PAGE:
The Holy Grail of UTA railcar pics - possibly before Mr Allen's era - would be one illustrating the 'turquoise train' I recall seeing from the seafront near Carnalea, in the early 1960s - if only to prove I wasn't having phantom memories! 'Diesel Dawn' has a pic of MED 14 (undated but probably early 1960s, from the still-present but painted-over circular UTA roundel plaque on the front) in 'Eau de Nil' but with 'ivory' upper sides and front and I have a Colour Rail pic of a dark green 1st batch MED with ivory upper cab front and wasp striper lowers, with what looks like an 'Eau de Nil' slam-door trailer behind., York Rd 1961. Neither of these entirely seem to match what I recall seeing, which was a full train or most thereof, probably an MED, painted in the pale blue-ish green livery seen on a lot of MPDs 1959-61, in regular service on the Bangor Line some time in the early 1960s.


A pic of such a set seems as elusive as the Holy Grail and even Richard Whitford had no recollection of such a railcar set operating on that line, which train is also in danger of acquiring mythical status!


Anyway, hence my interest in that non-mythical, but equally mysteriously light-coloured, vehicle, behind that MED at Antrim!

Edited by 33lima
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I have to agree with TurfBurner about 535 & 536. My database shows them as being MPD trailers, not MED as I said before. Can't read my own spreadsheet, a touch of dyslexia there I think.


Regarding 528, I have not got any conclusive evidence about it's use after it stopped being used with 6 & 7, although my drawing says the steam heat (as used with 6 & 7) was removed in 1958, and Smiths heating installed, which is what the MEDs used. However, it returned to being a loco hauled coach in the early 1960s, so it is unlikely that it became a MPD trailer, as MPD trailers all had driving compartments, apart from catering vehicles. 

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all fascinating, but aren't we getting just a  teeny weeny bit "off topic" - it makes stuff harder to find. later on should anyone want to! What about one of you starting a new thread on MEDs which can refer  to this exchange for anyone else interested?.



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  • 4 weeks later...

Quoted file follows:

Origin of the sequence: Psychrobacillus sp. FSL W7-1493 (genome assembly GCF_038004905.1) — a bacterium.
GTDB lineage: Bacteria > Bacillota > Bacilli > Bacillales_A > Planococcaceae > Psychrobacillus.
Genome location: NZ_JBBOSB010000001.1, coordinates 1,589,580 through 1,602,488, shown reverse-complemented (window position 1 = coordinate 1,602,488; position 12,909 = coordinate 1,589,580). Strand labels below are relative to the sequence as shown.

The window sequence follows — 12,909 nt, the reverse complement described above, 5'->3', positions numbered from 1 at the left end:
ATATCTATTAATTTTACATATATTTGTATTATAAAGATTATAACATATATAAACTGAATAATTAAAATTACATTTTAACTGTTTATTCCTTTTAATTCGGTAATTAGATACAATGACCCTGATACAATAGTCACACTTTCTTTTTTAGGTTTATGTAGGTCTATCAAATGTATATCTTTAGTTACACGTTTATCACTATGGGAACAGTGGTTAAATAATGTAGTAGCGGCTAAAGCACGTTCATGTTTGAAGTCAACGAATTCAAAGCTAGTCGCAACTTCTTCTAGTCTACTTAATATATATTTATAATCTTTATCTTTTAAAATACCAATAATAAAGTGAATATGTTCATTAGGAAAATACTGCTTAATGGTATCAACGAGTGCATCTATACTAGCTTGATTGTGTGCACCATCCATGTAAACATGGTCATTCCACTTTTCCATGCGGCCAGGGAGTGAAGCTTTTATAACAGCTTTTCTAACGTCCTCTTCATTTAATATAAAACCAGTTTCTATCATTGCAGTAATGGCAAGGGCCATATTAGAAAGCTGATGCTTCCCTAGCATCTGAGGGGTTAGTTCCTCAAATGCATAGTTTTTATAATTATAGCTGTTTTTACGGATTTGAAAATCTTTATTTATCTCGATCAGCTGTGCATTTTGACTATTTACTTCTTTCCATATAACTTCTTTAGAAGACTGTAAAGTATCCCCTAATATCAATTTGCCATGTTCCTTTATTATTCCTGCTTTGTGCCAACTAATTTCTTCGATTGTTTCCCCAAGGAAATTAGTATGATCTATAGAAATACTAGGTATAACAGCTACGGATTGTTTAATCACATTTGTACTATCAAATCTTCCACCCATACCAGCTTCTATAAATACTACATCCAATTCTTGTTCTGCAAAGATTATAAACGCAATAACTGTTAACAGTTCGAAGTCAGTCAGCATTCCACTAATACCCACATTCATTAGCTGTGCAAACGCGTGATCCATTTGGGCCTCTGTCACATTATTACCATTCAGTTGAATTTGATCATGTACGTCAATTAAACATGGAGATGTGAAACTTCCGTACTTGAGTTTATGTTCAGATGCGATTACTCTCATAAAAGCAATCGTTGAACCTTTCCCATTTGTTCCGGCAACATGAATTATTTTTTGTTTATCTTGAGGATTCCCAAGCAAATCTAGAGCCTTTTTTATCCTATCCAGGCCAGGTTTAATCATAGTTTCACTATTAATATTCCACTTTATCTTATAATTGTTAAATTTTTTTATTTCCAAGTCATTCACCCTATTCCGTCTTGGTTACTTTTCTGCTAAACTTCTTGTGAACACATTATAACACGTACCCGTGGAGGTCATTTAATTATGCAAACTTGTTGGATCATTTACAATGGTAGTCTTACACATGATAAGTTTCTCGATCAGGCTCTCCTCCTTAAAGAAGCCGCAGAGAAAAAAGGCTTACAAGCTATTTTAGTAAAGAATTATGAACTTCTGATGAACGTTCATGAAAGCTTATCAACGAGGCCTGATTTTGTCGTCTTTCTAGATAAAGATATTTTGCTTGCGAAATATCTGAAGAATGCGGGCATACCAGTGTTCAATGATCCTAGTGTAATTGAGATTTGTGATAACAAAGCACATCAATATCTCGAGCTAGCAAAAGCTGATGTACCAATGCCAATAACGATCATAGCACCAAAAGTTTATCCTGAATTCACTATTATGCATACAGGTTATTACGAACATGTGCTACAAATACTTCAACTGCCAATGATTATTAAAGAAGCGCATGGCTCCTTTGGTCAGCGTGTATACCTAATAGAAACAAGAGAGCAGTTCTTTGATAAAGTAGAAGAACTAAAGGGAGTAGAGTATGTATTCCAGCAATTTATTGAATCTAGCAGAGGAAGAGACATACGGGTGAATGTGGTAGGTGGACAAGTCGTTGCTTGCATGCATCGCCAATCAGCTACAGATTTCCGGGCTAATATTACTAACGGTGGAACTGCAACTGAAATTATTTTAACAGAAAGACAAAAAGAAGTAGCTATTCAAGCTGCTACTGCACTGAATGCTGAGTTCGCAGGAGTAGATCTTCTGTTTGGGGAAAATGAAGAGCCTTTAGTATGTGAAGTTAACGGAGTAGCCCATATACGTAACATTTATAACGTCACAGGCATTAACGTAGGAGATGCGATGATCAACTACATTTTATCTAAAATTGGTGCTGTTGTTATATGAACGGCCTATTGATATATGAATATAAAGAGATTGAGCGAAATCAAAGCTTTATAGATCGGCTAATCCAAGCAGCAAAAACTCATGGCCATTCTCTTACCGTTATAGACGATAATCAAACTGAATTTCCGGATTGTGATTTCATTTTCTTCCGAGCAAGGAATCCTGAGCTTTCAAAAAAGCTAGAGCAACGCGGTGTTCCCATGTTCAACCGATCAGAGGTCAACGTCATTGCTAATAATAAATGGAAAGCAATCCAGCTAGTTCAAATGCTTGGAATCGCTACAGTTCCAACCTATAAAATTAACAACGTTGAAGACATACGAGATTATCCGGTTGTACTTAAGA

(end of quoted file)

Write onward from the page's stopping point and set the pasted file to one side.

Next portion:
S Class GNR(I) livery.


There have been a few S Class locomotives on this Site recently and I am about to add to them.  In my case, especially seeing what has gone before, it’s a case of attempting to make ‘a silk purse out of a sow’s ear’.


I sought help before starting my build in mid January and have to thank Colm for his inspiration and Antony for help with measurements and photographs.  White metal bits are from SSM and I think added to the overall look of the finished model.


I started with a battered Tri-ang L1 body and a DCC ready 2P Hornby chassis.




The new fire box was conduit and other bits from Plasticard




I used a Tender from a Schools Class




Building the splashers was fun.










I had to do 'skirts' to hide the gap between the pony wheels and the body.




I took the mad notion of adding rivels.




Almost finished, just a few small bits to add.











One of the 'bits' I was worrying about was the whistle but it worked out OK.




Pictures of my S2 Class build to follow later.

Edited by kirley
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S2 Class UTA  livery.


While I was gathering up the parts for my S Class I was stalled for a long time as I could not source a DCC chassis at the right price.  It was during this time that someone suggested I try a Midland Compound as a donor.  It was easier to pick up than a 2P so when one came along at a suitable price I got it.


It was harder to convert than the L1 in that the rear wheel spoilers were a different shape and after trying different approaches I just went with what was there.

I modelled 192 after the UTA got its hand on it when it lost its blue livery in the early 60’s and became No. 63.  


The first picture is of the cab encased in Isopon.




Lots of cutting of the boiler and smoke box to get the right length.




I had also to shorten the metal chassis and move the pony wheels back.



Used a piece of balsa wood to hold the boiler and smoke box together while gluing.









Skirts again fitted as before.




Painted and decals added.












I've a few small bits to complete, then it's fit the decoders and run them on the layout.

Edited by kirley
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  • 2 weeks later...

GNR(I) D1 Tender.


My first attempt at a brass kit, it's from SSM and I started with the Tender.








A bit heavy on the solder in places but the hardest thing was understanding the instructions.




The main thing is that Tender appears to be running true...relief.

Edited by kirley
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  • 2 weeks later...

They are a bit idiosyncratic.


You should see the ones for the engine portion, though.....


If only they had been re written after the kit was amended and you had a diagram with numbers so you did not have to guess what a part was never mind where it goes.


Progress is slow.



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If only they had been re written after the kit was amended and you had a diagram with numbers ...


Ah....in my engine example, the numbers did not necessarily accord with what was in the instructions, and occasionally didn't get a mention in said instructions!

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  • 3 weeks later...

GNR(I) SG2 locomotive Kit build.


At last the main build is finished.  There's how it went:


























Now for the cleaning, tiding up and washing before applying the primer coat.  




Then it's attach the pickups, wire in the decoder, (clean the wheels I notice) and then test run the locomotive and tender before starting the painting. Still lots to do.

Edited by kirley